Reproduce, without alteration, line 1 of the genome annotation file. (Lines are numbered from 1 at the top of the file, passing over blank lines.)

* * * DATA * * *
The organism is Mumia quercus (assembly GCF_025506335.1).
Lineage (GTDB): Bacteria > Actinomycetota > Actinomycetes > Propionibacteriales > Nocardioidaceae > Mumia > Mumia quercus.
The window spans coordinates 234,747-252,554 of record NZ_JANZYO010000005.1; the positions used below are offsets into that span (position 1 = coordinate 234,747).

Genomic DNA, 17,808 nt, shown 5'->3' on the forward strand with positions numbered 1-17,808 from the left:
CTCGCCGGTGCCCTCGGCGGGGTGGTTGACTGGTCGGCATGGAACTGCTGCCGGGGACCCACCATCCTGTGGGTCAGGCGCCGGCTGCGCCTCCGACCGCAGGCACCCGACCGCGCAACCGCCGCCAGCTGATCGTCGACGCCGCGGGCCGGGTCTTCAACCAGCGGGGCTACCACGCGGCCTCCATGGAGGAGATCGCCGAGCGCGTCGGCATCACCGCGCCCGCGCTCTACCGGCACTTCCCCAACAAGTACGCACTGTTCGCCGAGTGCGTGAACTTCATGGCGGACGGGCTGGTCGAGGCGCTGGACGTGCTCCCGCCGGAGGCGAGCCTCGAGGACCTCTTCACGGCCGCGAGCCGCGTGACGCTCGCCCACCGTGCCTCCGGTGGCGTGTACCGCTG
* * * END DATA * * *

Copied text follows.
The organism is Mumia quercus (assembly GCF_025506335.1).